(Meanwhile, the Lebanese Forces have decided to leave politics and focus on drug awareness campaigns, because Lebanese Forces).

Finally, (6) the premier, who probably knows – like everyone else – that no one is ready to bring down a government in which they thrive on the status-quo, took it upon himself to end this “my dad is stronger than yours which is why I will bring the government down” discourse and indirectly told everyone that (his dad is Saeb Salim Salam which makes him stronger than everyone) if they won’t calm down and try (or at least pretend) to figure out how to solve the trash crisis, he will be the one who will bring down the government. That wasn’t the first or even second time he made such a resignation threat. Maybe third time’s the charm?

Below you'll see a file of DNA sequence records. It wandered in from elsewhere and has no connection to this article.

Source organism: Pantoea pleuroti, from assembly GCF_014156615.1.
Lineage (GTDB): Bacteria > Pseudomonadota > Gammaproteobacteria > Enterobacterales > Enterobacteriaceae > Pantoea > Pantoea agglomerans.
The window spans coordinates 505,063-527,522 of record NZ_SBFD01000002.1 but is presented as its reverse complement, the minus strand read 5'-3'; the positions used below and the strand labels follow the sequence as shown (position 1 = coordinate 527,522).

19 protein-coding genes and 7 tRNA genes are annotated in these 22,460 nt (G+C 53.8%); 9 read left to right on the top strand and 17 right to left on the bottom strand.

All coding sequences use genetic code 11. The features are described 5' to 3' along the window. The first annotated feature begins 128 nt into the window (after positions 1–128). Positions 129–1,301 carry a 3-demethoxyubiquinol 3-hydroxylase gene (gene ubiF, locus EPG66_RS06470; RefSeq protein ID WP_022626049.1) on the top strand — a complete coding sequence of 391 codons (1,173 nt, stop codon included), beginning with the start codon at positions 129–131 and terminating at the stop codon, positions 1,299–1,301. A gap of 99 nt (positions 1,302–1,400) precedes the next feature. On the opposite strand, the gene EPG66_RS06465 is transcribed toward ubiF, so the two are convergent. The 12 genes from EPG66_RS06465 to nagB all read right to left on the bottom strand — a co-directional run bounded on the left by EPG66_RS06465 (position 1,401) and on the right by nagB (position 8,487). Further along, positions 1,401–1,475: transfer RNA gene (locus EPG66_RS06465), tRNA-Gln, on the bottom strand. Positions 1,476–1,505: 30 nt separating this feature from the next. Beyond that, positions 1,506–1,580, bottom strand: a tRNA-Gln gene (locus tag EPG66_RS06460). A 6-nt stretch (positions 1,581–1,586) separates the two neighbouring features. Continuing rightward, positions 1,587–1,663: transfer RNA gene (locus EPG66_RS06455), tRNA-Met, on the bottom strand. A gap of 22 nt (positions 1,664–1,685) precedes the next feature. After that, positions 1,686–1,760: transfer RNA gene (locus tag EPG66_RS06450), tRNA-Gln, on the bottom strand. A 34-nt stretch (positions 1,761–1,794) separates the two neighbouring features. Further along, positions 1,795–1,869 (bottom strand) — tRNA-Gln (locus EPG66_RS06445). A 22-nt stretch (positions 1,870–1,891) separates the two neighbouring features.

Welcome to Lebanon’s rejuvenated politics: As the FM and Hezbollah start another round of political clashes, Jumblatt and Berri are trying to keep the cabinet – under pressure from everyone in power and everyone outside power – from collapsing. On the other side of the political spectrum, in the Christian autonomous political kingdom where the sun and moon never meet, things are changing fast: The FPM is the new LF. The LF is the new Kataeb. The Kataeb are the new FPM. And most importantly, the FPM lost their war and now plan on moving on with two heads and a different discourse.

Time will tell if their strategy will work. But for now, enjoy the deadlock (and the big dumpster the world calls Lebanon).

520 days since the 25th of May. 355 days since the 5th of November.